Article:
“In theory the mayor has been engaged in the campaign to argue people should return to the office and return to Boston? This is cold water in the face of that idea,” he said.

Will the T Be Faster and Safer Afterwards?

That’s what Baker and Poftak are promising.

The shutdown will replace around 3,500 feet of track and eliminate slow zones across the Orange Line, including several flagged by Federal Transit Administration investigators near the Jackson Square, Back Bay, Tufts Medical Center and Haymarket stations. After a brief period following the shutdown where trains will be breaking in the new sections of track, Poftak said, journey times will be cut and the safety risks posed by the decades-old track will be eliminated. Signal upgrades and a deep cleaning of stations will also be part of the project.

“None of us should be satisfied until the system works the way we want it to,” Baker said Wednesday while defending his administration’s work to cut the MBTA’s $12 billion repair backlog by what he described as “about half” in the last eight years.

Baker also got backup from Boston Mayor Michelle Wu.

“Decades of deferred maintenance – compounded by a lack of urgency even in recent years – has left us at a crisis point for the MBTA and the hundreds of thousands of commuters who rely on public transportation every day,” BWu said in a statement. “A shutdown of this scale will be tremendously stressful for the region, but I’m hopeful that doing this necessary work now will save us years of disruption down the line.”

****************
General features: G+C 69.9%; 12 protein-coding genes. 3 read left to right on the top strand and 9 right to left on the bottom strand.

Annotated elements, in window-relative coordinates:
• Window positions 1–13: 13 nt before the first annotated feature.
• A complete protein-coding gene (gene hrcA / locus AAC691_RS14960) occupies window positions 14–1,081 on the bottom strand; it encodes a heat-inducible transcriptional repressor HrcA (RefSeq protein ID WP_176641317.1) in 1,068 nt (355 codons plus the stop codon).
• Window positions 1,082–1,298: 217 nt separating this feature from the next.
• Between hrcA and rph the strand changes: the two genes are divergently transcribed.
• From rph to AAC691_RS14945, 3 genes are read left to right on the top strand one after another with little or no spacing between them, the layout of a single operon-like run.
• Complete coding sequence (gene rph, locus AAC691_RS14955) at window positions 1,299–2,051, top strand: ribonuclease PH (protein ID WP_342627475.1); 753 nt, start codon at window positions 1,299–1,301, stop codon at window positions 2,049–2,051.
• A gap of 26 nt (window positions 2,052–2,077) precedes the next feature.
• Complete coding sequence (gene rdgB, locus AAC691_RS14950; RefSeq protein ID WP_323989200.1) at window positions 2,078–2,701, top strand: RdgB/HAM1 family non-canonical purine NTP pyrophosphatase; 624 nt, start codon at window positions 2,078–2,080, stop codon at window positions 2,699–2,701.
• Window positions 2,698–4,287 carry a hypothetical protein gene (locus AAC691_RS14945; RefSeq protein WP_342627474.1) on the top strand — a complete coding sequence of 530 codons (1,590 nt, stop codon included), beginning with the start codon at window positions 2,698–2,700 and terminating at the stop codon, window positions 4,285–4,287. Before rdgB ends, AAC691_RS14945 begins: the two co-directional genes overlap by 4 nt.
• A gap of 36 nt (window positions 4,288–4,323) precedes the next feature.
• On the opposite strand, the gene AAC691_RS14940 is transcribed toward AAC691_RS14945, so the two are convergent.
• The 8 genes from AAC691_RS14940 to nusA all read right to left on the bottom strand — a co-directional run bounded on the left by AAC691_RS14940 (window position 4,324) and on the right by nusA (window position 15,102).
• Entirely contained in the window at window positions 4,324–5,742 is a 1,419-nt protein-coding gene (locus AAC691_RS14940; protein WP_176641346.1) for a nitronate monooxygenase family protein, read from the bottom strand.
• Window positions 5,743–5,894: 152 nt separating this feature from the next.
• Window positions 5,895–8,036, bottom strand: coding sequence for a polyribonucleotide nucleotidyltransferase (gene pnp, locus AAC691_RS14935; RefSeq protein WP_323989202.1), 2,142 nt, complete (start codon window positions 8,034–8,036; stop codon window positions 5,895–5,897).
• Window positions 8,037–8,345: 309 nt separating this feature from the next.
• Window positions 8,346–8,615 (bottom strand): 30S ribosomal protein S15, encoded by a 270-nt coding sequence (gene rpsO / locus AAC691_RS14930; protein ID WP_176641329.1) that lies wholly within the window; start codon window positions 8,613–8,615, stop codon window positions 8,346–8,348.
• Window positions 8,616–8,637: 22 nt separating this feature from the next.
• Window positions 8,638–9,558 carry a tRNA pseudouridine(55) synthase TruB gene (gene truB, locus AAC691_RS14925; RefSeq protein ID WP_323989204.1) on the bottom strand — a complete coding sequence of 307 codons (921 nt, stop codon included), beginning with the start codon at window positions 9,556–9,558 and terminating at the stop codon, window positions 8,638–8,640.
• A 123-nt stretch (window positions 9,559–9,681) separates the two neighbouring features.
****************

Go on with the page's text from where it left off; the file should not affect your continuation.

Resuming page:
But advocacy group TransitMatters said in an extensive statement that the onus was on the T to prove the shutdown will be worth it.

“Riders have put up with years-long slow zones, teething problems with new vehicles, and diversions with no appreciable impact on service. The MBTA must clearly communicate the benefits of this shutdown to riders and unveil a line with better travel times, more reliable service, and improved rider experience,” the group said.

After the project is completed, Baker promised most of the trains running on the line will be brand-new. Only around half of the new Orange Line cars the MBTA has ordered from Chinese firm CRRC’s Springfield factory have been delivered so far, with the remainder being the same trains that have been in service on the line since the 1970s and 1980s, including one that prominently caught fire last month.

However, the T is currently running the Orange, Red and Blue lines on significantly reduced schedules due to a lack of staff in the lines’ control center, meaning far fewer trains than normal are needed to maintain service.

The T is training new dispatchers to take shifts that had previously been filled by having existing dispatchers work shifts as long as 20 hours, according to an FTA emergency safety order that banned the practice. However, it can only train six dispatchers at a time, a process that will likely last into next year, T officials said recently.

Dimino, of A Better City, has called for the T to bring in a temporary force of contractors and MBTA managers who are qualified to work as dispatchers until the new recruits are ready.

In a statement released after Wednesday’s press conference, Dimino said the T needed to add service on the commuter rail lines that run along the Orange Line corridor during the shutdown, prove that it has a robust customer service plan  and show that it will ensure its shuttle buses operate with “bus rapid transit” functionality.

“Right now, this plan is insufficient and incomplete. While the work is necessary, due to the lack of planning and mitigation measures, its impact can be unnecessarily brutal for both riders and our region,” he said.

This story has been updated with comments from TransitMatters and A Better City.